Biographical

Portrait of Matt Barnes

Matt Barnes P  

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2019 Projections (Rest of Season Projections - seasonal age 29)
IP ERA WHIP SO W L SV WARP
48.7 2.50 1.25 63 2 2 21 1.2
Birth Date6-17-1990
Height6' 4"
Weight210 lbs
Age28 years, 10 months, 6 days
BatsR
ThrowsR
-0.12015
0.22016
1.52017
1.92018
1.22019
proj
WARP Summary

MLB Statistics

Historical (past-seasons) WARP is now based on DRA..
cFIP and DRA are not available on a by-team basis and display as zeroes(0). See TOT line for season totals of these stats.
Multiple stints are are currently shownClick to hide.
YEAR Team Lg G GS IP W L SV H BB SO HR PPF H/9 BB/9 HR/9 K/9 GB% BABIP WHIP FIP ERA cFIP DRA DRA- WARP
2014 BOS MLB 5 0 9.0 0 0 0 11 2 8 1 104 11.0 2.0 1.0 8.0 34% .357 1.44 3.49 4.00 98 4.73 115.9 0.0
2015 BOS MLB 32 2 43.0 3 4 0 56 15 39 9 111 11.7 3.1 1.9 8.2 42% .351 1.65 5.19 5.44 107 4.99 116.5 -0.1
2016 BOS MLB 62 0 66.7 4 3 1 62 31 71 6 114 8.4 4.2 0.8 9.6 46% .318 1.40 3.67 4.05 100 4.68 103.6 0.2
2017 BOS MLB 70 0 69.7 7 3 1 57 28 83 7 105 7.4 3.6 0.9 10.7 50% .298 1.22 3.30 3.88 80 3.30 70.1 1.5
2018 BOS MLB 62 0 61.7 6 4 0 47 31 96 5 106 6.9 4.5 0.7 14.0 53% .321 1.26 2.74 3.65 62 2.21 49.3 1.9
2019 BOS MLB 9 0 9.3 2 0 1 5 2 19 2 100 4.8 1.9 1.9 18.3 60% .231 0.75 2.80 2.89 0 0.00 0.0 0.0
CareerMLB2402259.322143238109316301088.33.81.011.047%.3201.343.564.10843.6080.53.5

Statistics for All Levels

'opp' stats - Quality of opponents faced - have been moved and are available only as OPP_QUAL in the Statistics reports now.
Minor league stats are currently shownClick to hide.
YEAR Team Lg LG G GS IP W L SV H BB SO HR PPF H/9 BB/9 HR/9 K/9 GB% BABIP WHIP FIP ERA cFIP DRA DRA-
2012 GRN A SAL 5 5 26.7 2 0 0 12 4 42 0 99 4.1 1.4 0.0 14.2 60% .240 0.60 0.99 0.34 0 0.00 0.0
2012 SLM A+ CAR 20 20 93.0 5 5 0 85 25 91 6 96 8.2 2.4 0.6 8.8 47% .312 1.18 3.33 3.58 0 0.00 0.0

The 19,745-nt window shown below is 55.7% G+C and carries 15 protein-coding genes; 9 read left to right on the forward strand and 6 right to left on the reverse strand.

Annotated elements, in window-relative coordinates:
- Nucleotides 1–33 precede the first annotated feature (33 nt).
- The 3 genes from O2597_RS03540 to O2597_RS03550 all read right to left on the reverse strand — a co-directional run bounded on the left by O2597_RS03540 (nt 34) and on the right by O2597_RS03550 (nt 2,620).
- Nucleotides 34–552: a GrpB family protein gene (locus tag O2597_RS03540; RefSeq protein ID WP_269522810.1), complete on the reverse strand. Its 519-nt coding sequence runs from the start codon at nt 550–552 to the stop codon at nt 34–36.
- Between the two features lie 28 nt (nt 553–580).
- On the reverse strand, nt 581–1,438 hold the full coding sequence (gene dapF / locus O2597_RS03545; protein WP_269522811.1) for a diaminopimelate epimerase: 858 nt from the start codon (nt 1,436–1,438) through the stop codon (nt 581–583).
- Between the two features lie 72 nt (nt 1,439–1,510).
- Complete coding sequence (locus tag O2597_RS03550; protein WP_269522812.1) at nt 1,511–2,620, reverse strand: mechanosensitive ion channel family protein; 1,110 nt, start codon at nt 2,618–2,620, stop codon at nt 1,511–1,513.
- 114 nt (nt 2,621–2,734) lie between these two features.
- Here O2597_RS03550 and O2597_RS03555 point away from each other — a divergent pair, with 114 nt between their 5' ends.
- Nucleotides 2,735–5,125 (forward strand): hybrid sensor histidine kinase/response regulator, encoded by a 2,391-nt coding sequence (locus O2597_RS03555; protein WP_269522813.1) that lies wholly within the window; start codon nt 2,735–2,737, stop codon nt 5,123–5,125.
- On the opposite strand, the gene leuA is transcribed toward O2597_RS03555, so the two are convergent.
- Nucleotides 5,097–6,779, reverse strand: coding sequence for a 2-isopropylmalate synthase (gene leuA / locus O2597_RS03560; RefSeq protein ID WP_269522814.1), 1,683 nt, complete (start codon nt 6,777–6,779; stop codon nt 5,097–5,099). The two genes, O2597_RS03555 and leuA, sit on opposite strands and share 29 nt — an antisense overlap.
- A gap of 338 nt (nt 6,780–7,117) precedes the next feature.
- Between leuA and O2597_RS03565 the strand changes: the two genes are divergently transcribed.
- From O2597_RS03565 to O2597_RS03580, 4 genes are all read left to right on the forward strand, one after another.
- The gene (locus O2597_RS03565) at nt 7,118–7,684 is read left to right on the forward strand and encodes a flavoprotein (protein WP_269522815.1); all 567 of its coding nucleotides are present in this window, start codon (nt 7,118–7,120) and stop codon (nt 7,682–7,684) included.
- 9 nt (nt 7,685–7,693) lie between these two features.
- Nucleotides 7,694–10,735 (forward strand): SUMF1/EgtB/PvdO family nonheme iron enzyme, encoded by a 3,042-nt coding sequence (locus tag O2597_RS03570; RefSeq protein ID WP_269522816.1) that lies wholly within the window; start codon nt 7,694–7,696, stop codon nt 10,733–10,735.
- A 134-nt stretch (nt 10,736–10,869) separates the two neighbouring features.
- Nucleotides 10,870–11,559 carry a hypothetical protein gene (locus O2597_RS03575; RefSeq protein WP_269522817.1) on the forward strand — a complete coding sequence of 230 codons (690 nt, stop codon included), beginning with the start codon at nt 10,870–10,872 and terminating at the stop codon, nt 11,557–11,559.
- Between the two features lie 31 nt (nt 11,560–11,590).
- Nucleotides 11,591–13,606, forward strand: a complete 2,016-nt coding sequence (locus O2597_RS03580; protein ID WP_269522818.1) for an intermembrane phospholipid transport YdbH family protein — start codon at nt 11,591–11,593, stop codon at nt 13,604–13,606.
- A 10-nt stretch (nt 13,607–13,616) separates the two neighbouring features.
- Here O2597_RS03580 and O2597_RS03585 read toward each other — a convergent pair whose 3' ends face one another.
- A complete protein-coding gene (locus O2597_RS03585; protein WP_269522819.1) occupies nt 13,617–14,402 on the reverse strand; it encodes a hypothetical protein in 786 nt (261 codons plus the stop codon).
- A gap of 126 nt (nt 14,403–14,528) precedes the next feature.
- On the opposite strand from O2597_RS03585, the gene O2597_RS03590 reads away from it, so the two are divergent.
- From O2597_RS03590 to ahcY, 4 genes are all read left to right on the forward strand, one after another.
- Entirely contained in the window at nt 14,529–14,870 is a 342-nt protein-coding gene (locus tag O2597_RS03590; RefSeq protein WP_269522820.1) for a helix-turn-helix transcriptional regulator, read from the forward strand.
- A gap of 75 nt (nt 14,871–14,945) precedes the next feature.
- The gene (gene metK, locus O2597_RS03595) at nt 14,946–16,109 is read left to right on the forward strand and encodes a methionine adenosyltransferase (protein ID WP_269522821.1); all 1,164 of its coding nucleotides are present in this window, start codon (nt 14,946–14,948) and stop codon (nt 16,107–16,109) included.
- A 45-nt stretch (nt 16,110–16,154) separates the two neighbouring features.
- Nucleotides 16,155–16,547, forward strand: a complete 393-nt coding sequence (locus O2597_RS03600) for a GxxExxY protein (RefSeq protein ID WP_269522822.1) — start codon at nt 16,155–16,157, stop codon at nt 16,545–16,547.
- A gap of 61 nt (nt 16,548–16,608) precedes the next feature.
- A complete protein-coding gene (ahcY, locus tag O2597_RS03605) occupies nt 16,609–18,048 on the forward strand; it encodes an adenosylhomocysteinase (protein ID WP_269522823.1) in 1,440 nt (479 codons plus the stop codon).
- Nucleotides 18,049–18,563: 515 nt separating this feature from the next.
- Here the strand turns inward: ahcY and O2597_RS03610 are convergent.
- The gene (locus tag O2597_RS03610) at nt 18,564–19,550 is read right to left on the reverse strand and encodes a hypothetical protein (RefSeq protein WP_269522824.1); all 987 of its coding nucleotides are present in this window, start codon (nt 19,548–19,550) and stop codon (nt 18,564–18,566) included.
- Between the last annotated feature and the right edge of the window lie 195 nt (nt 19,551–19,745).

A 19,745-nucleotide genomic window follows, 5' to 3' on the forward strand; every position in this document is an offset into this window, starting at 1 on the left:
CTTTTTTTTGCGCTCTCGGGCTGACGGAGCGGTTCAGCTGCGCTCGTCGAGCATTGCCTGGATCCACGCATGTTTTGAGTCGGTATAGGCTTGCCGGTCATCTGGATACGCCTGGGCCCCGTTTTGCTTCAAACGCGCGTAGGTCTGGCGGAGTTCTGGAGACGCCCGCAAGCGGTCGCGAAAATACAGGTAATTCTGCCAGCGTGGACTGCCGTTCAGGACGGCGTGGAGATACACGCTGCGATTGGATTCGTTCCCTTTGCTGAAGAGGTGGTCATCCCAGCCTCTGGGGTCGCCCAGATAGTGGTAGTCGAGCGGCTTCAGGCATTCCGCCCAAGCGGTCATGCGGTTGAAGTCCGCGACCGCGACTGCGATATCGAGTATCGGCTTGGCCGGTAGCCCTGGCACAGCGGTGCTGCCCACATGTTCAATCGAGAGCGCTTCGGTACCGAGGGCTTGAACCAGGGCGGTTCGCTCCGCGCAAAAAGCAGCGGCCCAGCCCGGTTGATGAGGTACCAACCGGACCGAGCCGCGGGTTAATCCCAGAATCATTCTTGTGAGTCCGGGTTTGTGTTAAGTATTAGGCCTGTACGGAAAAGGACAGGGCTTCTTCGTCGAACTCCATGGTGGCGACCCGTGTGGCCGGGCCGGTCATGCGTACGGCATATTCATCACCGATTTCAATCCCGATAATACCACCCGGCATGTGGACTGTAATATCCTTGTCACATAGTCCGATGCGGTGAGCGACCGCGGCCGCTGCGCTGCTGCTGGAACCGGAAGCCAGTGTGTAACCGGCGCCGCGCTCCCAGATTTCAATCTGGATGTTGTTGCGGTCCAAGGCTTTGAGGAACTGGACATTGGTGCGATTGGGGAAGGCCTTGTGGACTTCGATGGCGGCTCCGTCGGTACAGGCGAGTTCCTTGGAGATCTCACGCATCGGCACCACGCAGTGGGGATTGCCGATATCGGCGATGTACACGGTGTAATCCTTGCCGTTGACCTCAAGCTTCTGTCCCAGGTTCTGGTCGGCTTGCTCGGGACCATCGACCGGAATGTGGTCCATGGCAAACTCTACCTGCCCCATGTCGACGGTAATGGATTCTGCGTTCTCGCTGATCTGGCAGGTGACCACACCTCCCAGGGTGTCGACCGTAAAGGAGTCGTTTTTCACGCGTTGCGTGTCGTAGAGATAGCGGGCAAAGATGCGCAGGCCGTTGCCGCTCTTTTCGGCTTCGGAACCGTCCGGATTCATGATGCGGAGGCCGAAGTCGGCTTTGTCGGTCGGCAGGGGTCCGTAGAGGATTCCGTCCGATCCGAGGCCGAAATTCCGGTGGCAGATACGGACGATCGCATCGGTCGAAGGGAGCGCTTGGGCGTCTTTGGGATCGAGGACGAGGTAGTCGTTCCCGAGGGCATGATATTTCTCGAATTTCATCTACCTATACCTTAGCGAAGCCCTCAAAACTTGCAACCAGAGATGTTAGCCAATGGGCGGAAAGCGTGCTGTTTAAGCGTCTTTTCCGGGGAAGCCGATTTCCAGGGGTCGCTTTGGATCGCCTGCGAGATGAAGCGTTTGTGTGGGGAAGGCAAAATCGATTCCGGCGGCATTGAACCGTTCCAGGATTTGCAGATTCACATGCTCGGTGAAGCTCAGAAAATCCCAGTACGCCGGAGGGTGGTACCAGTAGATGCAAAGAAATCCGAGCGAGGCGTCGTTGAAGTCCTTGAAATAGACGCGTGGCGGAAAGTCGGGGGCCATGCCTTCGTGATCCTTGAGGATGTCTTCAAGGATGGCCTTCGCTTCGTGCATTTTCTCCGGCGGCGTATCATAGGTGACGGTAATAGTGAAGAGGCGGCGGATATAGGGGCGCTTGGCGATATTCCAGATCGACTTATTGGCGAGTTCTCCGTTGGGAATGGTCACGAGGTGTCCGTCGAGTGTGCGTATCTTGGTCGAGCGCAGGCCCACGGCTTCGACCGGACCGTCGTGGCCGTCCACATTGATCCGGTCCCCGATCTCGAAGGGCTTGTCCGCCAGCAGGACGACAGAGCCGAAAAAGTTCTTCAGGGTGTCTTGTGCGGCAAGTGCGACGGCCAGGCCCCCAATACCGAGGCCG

2013 PME AA EAS 24 24 108.0 5 10 0 112 46 135 11 101 9.3 3.8 0.9 11.3 46% .356 1.46 3.53 4.33 0 0.00 0.0
2013 PAW AAA INT 1 1 5.3 1 0 0 3 2 7 0 97 5.1 3.4 0.0 11.8 45% .273 0.94 1.70 0.00 0 0.00 0.0
2014 BOS MLB AL 5 0 9.0 0 0 0 11 2 8 1 104 11.0 2.0 1.0 8.0 34% .357 1.44 3.49 4.00 98 4.73 115.9
2014 PAW AAA INT 23 22 127.7 8 9 0 119 46 103 8 96 8.4 3.2 0.6 7.3 44% .294 1.29 3.70 3.95 105 3.77 80.7
2015 BOS MLB AL 32 2 43.0 3 4 0 56 15 39 9 111 11.7 3.1 1.9 8.2 42% .351 1.65 5.19 5.44 107 4.99 116.5
2015 PAW AAA INT 17 5 37.7 1 1 0 36 22 41 3 90 8.6 5.3 0.7 9.8 42% .320 1.54 3.84 4.06 101 3.73 76.9
2016 BOS MLB AL 62 0 66.7 4 3 1 62 31 71 6 114 8.4 4.2 0.8 9.6 46% .318 1.40 3.67 4.05 100 4.68 103.6
2017 BOS MLB AL 70 0 69.7 7 3 1 57 28 83 7 105 7.4 3.6 0.9 10.7 50% .298 1.22 3.30 3.88 80 3.30 70.1
2017 PME AA EAS 1 1 1.0 0 0 0 1 1 1 0 102 9.0 9.0 0.0 9.0 67% .333 2.00 4.22 0.00 99 3.18 66.9
2018 BOS MLB AL 62 0 61.7 6 4 0 47 31 96 5 106 6.9 4.5 0.7 14.0 53% .321 1.26 2.74 3.65 62 2.21 49.3
2019 BOS MLB AL 9 0 9.3 2 0 1 5 2 19 2 100 4.8 1.9 1.9 18.3 60% .231 0.75 2.80 2.89 0 0.00 0.0

Plate Discipline

YEAR Pits Zone% Swing% Contact% Z-Swing% O-Swing% Z-Contact% O-Contact% SwStr%
2014 156 0.5192 0.5449 0.7647 0.6667 0.4133 0.8704 0.5806 0.2353